Breakfast Steak
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A Breakfast Steak, is another Beef cut, like London Broil, that does not have an exact definition. In general a Breakfast Steak is a smaller, 5 oz. (141.7 g) untrimmed (with fat along the end), beef steak that is eaten as breakfast or alongside eggs. The concept of a Breakfast Steak is English, though others such as Americans, Canadians, etc. do eat them for breakfast.


Breakfast Steak is available all year long. 


Depending on what the butcher has an abundance of, Breakfast Steaks can be butchered from The Sirloin, the Top Round, or the Sirloin Tip (Round Tip).

The production of beef is carried about by three primary types of operations: Cow & Calf Operations, Weaner Calf & Yearling Operations, and Dry-Lot Feeding Operations (also known as “Backrounders”) which are the most expensive operations in the Beef Industry. To learn more about Beef Producers just follow the link to Smart Kitchen’s Page on Beef Producers. The Beef Producers are represented by the National Cattlemen’s Beef Association.

American cattle production has remained almost stagnant between 1985 and 2009, growing just 6.4%, while the amount of beef imported has nearly tripled in that time, according to an analysis of USDA figures conducted by R-CALF USA, another the trade group that represents cattle producers.

Once raised, Beef is typically sold to Meat Packers who slaughter, inspect, and butcher the animals to provide Primal Cuts to butchers and portion cuts to consumers.

The Meat Packing Industry is in a period of consolidation. In 1999, the 10 largest beef-packing firms accounted for more than 90 percent of all Steer and Heifer slaughter in the U.S. In 2011, according to the Western Organization of Resources Councils three major companies controlled Beef market. Visit Smart Kitchen’s Meat Packers Resource Page to learn more.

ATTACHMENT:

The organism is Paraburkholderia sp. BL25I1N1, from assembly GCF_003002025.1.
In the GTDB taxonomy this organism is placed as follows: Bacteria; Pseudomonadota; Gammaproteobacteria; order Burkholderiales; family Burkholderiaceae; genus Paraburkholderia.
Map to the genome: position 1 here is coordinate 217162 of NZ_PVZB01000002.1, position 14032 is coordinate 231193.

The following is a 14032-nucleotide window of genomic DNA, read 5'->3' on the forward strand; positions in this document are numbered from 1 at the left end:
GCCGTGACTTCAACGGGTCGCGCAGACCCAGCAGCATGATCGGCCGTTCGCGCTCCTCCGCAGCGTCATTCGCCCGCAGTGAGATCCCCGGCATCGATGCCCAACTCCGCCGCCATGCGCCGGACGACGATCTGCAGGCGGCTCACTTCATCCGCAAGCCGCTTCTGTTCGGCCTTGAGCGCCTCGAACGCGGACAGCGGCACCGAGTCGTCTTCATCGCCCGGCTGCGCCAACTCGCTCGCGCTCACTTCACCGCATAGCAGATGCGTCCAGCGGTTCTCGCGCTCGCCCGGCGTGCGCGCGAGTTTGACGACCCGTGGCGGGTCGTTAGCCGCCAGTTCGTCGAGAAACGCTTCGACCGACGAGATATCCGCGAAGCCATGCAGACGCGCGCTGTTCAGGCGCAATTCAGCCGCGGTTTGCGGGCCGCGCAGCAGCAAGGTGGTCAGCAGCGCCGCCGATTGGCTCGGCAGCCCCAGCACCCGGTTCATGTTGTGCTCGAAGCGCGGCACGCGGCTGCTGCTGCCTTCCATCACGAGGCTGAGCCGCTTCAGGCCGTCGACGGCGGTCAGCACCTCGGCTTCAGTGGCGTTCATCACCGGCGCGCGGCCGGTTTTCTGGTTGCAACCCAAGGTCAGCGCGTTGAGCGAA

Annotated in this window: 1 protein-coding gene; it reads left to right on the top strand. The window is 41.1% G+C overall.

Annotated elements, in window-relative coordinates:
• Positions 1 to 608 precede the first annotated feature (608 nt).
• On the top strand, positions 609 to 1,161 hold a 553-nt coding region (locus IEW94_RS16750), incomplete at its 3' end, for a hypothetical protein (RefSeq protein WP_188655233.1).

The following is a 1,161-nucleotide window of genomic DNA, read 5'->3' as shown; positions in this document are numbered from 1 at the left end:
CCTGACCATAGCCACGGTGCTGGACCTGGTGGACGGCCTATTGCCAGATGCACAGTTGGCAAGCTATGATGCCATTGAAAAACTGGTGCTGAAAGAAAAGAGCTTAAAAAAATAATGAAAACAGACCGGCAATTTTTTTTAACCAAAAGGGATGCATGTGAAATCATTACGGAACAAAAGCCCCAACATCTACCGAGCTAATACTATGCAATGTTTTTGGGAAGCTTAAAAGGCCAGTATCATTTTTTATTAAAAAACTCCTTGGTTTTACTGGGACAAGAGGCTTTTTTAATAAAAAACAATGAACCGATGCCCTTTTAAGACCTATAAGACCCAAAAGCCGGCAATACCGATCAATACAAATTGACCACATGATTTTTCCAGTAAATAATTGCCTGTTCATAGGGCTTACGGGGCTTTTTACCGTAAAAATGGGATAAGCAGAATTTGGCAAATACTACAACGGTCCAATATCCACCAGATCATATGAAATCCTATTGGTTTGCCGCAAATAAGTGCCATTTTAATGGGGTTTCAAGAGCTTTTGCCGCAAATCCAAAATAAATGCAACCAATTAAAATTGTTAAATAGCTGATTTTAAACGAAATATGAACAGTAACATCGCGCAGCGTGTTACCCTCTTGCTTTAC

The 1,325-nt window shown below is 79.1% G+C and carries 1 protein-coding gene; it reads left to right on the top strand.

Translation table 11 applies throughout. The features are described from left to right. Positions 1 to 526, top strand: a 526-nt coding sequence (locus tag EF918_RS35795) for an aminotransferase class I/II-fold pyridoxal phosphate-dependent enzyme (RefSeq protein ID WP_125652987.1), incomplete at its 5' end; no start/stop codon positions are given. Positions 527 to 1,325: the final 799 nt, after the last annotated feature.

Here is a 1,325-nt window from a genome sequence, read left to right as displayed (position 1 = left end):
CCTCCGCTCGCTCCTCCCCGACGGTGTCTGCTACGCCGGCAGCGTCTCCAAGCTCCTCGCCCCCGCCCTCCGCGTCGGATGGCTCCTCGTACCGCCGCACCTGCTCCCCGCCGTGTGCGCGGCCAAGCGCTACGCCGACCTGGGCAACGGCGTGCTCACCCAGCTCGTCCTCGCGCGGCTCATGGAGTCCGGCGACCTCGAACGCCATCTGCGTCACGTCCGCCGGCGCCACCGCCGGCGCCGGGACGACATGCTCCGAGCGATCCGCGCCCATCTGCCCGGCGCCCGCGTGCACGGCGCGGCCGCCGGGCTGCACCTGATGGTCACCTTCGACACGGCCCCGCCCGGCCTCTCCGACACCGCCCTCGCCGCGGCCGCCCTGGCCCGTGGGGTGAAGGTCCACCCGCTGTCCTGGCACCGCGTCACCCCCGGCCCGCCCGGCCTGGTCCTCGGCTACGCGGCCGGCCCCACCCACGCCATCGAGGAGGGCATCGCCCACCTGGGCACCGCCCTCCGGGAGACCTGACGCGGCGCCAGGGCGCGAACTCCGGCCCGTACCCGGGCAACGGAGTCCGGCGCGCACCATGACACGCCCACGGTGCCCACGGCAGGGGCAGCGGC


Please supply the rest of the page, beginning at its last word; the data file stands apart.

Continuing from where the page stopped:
This Steak can also be known by the following names, Knuckle Steak, Round Knuckle Peeled, Sirloin Tip Steak and Tip Center Steak.


When shopping for Breakfast Steak, look for Breakfast Steak that has a clear, red exterior color known as the “Bloom,” that come from exposure to oxygen and not the more normal purplish-red color of vacuum packed beef. Your purchase should be cold, firm to the touch and, if packaged, free of any punctures or rips. Notice the “sell-by” date on the label and make sure you are buying product that is well within its dates of safe use as specified by the sticker. 


Raw Breakfast Steak should last for up to 4 days in the refrigerator. Add an extra day of cold storage time if the Breakfast Steak is Marinated or oiled. Raw Breakfast Steak will keep for 2-3 months in the freezer without any appreciable deterioration in quality.

Cooked Breakfast Steak should be refrigerated for up to 1-3 days.

Culinary Uses

Breakfast Steak is a tough Portion Cut of Beef. On Smart Kitchen’s Home Plate it should be Cooked, it is Tough, it can be Thin or Thick depending on how it is cut, it is Dry, and Lean. Using the Home Plate we would call it Cooked, Tough, Thin or Thick, Dry, and Lean or noted in the home plate shorthand Breakfast Steak would be (C, T1T3-T4, D, L).

Breakfast Steaks are usually intermediately tender and because of their small size are usually able to be cooked with a Dry Heat Method such as Broiling, Grilling, Sautéing or Pan-Frying.  Breakfast Steaks will cook quickly but should not be overcooked or they will dry out.

A Breakfast Steak can also stand some Tenderizing or at least a bit of Basting with a Fat such as Olive Oil to prevent it drying out.

Portion Size

Allow 6 to 9 ounces (170 g to 255 g) per person of Breakfast Steak as a Serving Size.

Gluten Free


Low Fat


Low Calorie